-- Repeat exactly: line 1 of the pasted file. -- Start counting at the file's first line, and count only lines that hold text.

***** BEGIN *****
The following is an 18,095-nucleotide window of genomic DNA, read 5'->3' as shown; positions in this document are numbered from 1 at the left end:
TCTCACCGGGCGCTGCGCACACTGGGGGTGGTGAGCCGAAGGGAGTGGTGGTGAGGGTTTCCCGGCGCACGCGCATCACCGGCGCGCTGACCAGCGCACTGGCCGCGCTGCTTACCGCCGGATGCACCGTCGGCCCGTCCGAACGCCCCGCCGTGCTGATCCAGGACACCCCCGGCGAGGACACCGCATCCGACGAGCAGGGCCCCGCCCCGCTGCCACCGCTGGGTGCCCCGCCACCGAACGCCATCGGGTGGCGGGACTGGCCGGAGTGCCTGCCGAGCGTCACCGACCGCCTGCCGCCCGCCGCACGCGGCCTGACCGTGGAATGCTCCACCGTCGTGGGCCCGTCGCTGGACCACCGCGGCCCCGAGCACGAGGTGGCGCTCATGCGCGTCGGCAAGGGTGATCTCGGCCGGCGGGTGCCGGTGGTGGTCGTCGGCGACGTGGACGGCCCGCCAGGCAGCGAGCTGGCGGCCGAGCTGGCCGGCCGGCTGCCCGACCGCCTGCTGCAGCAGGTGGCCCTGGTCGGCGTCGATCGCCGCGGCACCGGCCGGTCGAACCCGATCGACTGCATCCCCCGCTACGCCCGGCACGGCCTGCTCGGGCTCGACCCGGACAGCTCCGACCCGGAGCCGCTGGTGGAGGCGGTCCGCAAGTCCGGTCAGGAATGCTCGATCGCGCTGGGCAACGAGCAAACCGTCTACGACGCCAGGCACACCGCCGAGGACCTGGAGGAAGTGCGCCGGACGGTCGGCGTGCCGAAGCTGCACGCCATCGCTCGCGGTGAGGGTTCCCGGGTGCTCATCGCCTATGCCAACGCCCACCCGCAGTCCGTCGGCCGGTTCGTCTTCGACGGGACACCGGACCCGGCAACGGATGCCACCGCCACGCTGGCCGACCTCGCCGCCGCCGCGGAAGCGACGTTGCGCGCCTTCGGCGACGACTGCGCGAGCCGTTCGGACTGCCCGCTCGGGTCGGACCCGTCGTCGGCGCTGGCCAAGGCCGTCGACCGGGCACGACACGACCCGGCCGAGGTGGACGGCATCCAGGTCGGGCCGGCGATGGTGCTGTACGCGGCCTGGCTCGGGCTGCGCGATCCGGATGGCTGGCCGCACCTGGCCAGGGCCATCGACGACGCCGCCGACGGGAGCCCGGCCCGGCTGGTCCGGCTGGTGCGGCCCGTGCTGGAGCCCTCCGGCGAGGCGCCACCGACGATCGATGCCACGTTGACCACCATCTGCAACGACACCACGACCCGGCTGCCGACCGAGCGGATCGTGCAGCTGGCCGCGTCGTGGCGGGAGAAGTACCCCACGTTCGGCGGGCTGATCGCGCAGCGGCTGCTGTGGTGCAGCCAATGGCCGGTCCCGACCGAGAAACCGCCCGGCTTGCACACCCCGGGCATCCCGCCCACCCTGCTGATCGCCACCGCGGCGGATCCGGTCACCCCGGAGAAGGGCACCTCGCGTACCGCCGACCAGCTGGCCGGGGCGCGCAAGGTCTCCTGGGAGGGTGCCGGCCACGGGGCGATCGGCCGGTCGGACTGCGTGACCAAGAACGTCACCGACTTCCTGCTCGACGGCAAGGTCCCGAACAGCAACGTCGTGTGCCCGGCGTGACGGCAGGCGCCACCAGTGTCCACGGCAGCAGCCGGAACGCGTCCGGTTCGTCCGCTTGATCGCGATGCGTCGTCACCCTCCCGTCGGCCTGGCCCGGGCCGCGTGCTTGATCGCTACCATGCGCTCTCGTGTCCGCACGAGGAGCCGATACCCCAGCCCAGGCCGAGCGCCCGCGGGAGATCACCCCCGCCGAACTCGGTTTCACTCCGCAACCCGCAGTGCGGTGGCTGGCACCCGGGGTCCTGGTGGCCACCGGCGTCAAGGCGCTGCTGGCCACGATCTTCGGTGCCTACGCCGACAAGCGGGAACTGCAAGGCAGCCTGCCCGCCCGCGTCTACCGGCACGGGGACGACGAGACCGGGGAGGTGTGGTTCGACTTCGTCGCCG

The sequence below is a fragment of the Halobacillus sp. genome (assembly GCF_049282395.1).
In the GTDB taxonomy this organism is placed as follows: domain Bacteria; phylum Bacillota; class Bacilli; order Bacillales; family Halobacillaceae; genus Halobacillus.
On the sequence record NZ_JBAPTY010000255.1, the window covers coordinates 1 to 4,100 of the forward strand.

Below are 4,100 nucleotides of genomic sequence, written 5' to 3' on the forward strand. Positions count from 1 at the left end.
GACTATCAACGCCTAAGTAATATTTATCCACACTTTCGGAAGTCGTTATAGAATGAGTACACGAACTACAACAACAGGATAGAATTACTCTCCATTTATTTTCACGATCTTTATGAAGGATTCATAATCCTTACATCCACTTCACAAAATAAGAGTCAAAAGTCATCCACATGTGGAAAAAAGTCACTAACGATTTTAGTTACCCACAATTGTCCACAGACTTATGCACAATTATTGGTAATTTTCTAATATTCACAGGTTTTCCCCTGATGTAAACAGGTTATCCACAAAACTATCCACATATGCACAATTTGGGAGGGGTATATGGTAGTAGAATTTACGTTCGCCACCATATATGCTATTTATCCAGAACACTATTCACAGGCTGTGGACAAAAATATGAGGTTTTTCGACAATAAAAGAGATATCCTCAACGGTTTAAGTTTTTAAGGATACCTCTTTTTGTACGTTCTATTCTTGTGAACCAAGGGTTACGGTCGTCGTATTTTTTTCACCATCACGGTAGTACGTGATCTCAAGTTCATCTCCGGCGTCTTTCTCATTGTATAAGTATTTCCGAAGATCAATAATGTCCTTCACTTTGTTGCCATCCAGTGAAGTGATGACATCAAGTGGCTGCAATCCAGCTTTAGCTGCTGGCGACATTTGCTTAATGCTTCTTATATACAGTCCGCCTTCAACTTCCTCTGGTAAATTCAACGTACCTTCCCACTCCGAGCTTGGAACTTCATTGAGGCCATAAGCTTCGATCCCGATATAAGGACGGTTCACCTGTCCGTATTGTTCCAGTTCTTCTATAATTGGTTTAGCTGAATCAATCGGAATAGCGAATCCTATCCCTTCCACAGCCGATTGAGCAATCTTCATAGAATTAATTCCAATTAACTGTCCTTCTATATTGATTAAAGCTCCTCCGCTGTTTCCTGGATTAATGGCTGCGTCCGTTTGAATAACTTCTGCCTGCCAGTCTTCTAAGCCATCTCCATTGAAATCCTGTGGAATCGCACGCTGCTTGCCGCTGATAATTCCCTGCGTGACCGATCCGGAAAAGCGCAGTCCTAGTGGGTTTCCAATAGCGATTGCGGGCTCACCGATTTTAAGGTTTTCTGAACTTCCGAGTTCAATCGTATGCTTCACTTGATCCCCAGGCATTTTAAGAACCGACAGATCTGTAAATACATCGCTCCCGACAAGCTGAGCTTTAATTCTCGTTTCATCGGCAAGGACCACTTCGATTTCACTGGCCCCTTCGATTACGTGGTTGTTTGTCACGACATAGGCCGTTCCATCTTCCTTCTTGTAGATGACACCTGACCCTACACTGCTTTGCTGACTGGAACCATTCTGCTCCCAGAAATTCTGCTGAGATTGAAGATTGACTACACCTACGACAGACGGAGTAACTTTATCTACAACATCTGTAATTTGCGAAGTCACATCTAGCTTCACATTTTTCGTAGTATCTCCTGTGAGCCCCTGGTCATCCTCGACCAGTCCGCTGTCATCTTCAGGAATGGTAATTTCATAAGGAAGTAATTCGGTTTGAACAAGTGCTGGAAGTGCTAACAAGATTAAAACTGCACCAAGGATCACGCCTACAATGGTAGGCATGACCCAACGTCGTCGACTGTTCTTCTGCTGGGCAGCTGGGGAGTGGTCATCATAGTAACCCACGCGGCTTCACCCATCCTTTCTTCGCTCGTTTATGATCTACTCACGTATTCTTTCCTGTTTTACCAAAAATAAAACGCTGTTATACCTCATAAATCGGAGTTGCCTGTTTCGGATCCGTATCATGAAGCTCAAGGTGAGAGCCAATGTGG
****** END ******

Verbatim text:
The following is an 18,095-nucleotide window of genomic DNA, read 5'->3' as shown; positions in this document are numbered from 1 at the left end: